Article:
The banana has only ten years left?
It is weak. Old, run down. Despite its phallic form, a sterile creature that has been sexless for thousands of years, the banana will probably become extinct in ten years, according to the cover story in the current New Scientist
The banana’s worst enemy is its uniformity, its lack of genetic diversity. The banana remains in evolutionary stasis, helpless against pests and fungi such as "Black Sigatoka" (Mycosphaerella fijiensis), which has now spread to almost all growing regions, decimating the crop there by up to 50%. Some fields are sprayed up to 50 times a year with highly concentrated pesticides; it has been found that most field workers become as sterile from this as the (certainly no longer healthy) fruit they plant.
Furthermore, the banana is threatened by the Panama disease (which already killed the ancestor of today’s Cavendish banana, the Gros Michel) now in a new form, with a new name: race 4, warns New Scientist, will attack the banana with tremendous force and brutality. Race 4 has already reached South Africa, Australia and parts of Asia, and the fungus cannot be driven out with chemical maces, because it lurks in the soil and not on the leaves.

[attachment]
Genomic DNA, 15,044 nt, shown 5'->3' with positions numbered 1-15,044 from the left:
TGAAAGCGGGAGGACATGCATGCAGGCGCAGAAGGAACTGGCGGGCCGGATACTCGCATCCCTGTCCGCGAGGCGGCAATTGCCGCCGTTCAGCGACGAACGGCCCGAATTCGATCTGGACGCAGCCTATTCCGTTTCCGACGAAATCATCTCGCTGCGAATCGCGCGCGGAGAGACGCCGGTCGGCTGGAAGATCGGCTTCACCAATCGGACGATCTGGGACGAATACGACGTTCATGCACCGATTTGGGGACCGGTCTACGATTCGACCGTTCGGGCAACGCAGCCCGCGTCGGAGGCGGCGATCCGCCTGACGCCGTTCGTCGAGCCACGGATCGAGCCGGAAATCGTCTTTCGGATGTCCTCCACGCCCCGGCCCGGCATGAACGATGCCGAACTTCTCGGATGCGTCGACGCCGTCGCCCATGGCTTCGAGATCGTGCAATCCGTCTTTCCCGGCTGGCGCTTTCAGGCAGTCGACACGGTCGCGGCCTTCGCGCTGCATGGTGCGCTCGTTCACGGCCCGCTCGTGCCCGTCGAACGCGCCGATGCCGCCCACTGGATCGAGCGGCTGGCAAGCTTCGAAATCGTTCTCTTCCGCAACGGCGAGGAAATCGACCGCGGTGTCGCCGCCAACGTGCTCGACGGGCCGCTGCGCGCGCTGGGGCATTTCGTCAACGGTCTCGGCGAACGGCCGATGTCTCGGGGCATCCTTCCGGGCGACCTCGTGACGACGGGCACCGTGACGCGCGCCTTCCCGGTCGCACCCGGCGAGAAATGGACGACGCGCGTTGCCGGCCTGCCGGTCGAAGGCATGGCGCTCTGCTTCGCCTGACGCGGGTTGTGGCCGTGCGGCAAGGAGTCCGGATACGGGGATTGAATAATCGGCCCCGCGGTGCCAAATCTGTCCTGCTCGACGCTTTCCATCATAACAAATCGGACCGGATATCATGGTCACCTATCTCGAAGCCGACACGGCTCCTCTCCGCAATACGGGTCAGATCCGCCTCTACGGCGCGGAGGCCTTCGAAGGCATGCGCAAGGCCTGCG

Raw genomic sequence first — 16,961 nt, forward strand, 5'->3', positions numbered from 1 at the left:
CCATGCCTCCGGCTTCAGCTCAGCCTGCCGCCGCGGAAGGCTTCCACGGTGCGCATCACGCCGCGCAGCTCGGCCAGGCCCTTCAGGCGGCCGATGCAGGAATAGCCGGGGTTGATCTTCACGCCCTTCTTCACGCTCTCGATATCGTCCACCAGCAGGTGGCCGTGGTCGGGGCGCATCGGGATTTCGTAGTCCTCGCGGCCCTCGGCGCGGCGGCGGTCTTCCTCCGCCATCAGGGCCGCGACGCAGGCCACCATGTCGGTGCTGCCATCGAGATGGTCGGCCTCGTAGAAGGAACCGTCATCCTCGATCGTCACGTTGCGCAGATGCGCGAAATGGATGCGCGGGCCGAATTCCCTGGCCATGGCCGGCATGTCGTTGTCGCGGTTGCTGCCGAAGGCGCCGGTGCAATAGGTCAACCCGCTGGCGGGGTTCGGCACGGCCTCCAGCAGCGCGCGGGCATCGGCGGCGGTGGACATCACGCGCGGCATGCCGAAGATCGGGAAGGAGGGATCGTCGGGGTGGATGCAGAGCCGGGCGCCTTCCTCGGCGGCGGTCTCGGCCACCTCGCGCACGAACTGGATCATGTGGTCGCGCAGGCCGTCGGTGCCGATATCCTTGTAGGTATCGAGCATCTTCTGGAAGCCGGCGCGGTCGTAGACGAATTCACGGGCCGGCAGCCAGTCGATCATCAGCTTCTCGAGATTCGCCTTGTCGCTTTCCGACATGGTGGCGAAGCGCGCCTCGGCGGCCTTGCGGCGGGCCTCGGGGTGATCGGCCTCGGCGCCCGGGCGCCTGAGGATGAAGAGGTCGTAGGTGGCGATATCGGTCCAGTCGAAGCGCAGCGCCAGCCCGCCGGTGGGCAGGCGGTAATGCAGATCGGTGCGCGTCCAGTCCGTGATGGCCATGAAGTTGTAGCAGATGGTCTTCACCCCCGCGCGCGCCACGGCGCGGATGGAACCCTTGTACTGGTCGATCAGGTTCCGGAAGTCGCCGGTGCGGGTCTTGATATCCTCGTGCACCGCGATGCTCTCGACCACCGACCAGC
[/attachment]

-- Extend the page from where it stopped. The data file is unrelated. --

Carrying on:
Things are not looking good for the yellow crooked fruit, but it seems somewhat exaggerated that it will no longer exist in ten years. The International Network for the Improvement of Banana and Plantain would like to point out that it is urgent to help the banana with genetic engineering. Last year, an international consortium agreed to raise sufficient funds so that the genome of the banana would be researched by 2006 (cf. The Genome of the Banana).
Using the genome of wild banana species from Southeast Asia, the plant’s region of origin, which has been able to develop a variety of defense and resistance mechanisms often completely lacking in cultivated plants, various fungus-resistant varieties will then be bred. The banana genome is estimated at 500-600 million base pairs and therefore requires no less effort than the Human Genome Project.